A family from Hérault saw their life changed when their children aged 5 and 10 were poisoned by E.coli bacteria after eating a Buitoni pizza. They suffer from severe kidney damage. Testimony.
Aurélie, 34, and her husband John, 40, led “a normal family life”. Everything was turned upside down when their two sons fell seriously ill, poisoned by the E. coli bacteria via Buitoni pizzas, a brand of the food giant Nestlé.
With the parents of around fifty other children with kidney failure linked to E.coli contamination, this couple from Hérault filed a complaint. So that “no child ends up in the hospital for a simple piece of pizza”, they confided, during a long interview in Montpellier, an hour’s drive from their home. The two boys of Aurélie Micouleau and John Delpech have developed what scientists call hemolytic and uremic syndromes (HUS), which particularly affect young children.
Between medical appointments, overwhelmed by feelings of guilt and helplessness, the couple, who also have a 12-year-old daughter, have been living “like zombies” for two months. “First, there was the five-year-old”, the youngest, who “started to have a stomach ache, to vomit, to have diarrhea”, remembers Aurélie. “Simple gastro”, answers initially the family doctor.
A few days later, the child is however taken to the emergency room. “There, we did not understand what was happening to us. We are told about dialysis, kidney disease, that it can go up to the heart, the lungs, the brain, and that there will be lifelong consequences, ”continues the young mother at home. The vital prognosis is at this time engaged and the boy placed on dialysis. When he woke up, “he was crying, he was screaming: Mom, stop hurting me”.
New shock, in the wake, when their 10-year-old son is hospitalized with the same symptoms.
“Race for profit”
The two boys have now returned home. But the damage to the kidneys is irreversible, assures John, who put his commercial activity on hold: “No doctor is able to tell us if their condition will deteriorate in a month or in twenty years”.
On March 18, Nestlé announced the withdrawal-recall of Buitoni pizzas from the Fraîch’Up range, after being informed of the presence of the bacteria in the dough of a product. These pizzas, distributed in 23 countries, correspond to those purchased by the couple. In France, 53 cases are now confirmed according to the latest point from Public Health France. Investigations are underway for 26 others. Two children have died, although the connection to the pizzas has not been confirmed.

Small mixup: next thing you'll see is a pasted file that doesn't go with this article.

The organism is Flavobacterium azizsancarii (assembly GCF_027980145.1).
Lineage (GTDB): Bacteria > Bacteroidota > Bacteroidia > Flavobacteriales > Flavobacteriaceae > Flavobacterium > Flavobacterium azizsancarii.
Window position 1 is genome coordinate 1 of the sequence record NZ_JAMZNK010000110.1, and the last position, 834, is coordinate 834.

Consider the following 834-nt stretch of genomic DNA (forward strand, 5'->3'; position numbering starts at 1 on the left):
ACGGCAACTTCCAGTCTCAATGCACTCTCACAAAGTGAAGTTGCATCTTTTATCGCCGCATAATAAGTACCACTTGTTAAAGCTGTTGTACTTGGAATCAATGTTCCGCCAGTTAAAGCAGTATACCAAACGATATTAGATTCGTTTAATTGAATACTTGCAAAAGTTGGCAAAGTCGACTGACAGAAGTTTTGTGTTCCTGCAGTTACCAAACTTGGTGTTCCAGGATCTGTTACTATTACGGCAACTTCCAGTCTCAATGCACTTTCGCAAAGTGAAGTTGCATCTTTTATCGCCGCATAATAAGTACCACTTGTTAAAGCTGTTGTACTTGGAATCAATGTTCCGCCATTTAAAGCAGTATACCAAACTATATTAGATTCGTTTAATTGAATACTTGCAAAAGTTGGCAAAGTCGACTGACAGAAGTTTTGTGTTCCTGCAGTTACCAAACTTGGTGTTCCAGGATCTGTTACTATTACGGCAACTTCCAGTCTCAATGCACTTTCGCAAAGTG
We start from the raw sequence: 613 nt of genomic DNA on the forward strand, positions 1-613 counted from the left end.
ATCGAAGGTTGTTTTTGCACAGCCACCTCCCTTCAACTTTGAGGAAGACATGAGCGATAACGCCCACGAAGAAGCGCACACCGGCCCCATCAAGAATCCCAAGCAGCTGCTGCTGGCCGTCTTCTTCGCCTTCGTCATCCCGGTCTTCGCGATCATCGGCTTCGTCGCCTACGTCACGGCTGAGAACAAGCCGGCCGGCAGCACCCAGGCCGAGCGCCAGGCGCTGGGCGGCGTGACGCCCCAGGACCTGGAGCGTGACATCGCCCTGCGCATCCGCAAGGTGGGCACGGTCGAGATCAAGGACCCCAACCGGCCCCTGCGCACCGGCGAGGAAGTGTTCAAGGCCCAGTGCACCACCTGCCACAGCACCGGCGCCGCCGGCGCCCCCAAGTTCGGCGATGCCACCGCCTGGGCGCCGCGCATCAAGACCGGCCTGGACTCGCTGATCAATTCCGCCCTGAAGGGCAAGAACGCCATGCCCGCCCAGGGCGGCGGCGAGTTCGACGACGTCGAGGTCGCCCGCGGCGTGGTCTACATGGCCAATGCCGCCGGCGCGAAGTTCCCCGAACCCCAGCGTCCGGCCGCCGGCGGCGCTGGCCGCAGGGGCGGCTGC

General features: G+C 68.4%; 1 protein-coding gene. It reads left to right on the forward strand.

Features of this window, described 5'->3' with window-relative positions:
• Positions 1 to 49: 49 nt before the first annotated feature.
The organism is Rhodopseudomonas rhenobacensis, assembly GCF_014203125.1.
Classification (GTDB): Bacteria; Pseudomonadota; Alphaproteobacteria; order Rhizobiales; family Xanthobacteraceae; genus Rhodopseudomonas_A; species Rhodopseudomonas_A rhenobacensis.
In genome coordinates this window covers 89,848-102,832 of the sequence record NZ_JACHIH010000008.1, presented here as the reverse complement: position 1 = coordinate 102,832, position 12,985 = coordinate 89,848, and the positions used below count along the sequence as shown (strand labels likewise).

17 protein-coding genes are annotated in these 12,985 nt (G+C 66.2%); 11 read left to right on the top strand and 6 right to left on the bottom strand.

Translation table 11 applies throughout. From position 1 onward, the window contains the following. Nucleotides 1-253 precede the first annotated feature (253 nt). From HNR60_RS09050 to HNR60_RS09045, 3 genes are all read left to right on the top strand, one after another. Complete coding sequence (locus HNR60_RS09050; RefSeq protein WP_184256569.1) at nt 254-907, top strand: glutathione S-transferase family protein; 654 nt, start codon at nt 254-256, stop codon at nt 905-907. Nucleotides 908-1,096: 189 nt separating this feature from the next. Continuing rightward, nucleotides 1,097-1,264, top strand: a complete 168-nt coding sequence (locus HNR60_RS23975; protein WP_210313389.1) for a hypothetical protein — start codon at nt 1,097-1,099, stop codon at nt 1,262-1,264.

On March 22, an investigation for “manslaughter”, “deception” and “endangering the lives of others” was opened at the public health center of the Paris prosecutor’s office. In early April, the prefect of the North banned the production of pizzas at the Buitoni factory in Caudry, near Cambrai. The inspections “highlighted a degraded level of food hygiene control”.
“I’m waiting for justice to do its job. Let’s look at why we came to this, why they took so long to close the plant. It’s still big groups, I don’t see how we can accept having factories in this state”, John Delpech is indignant, denouncing the “race for profit at all costs”.
“Buitoni, in its willingness to cooperate and in respect for the suffering of families, continues to seek all possible origins of this bacterium”, reacted on Friday a spokesperson for Buitoni, to whom had expressed the criticisms and questions of the couple: “This situation is all the more intolerable for us as children are concerned”.
With their lawyer, Me Pierre Dubuisson, and the other families concerned, the couple is determined to “go to the end of the criminal proceedings”, whatever compensation they could obtain: the money “is not going to bring back the kidneys of my children,” said Aurélie Micouleau. “It was I who took this pizza from the freezer, it was I who cooked it, I can still see myself giving it to them at the table”, she regrets: “Our role for us is is to protect them, and I failed to protect my children from a piece of pizza”.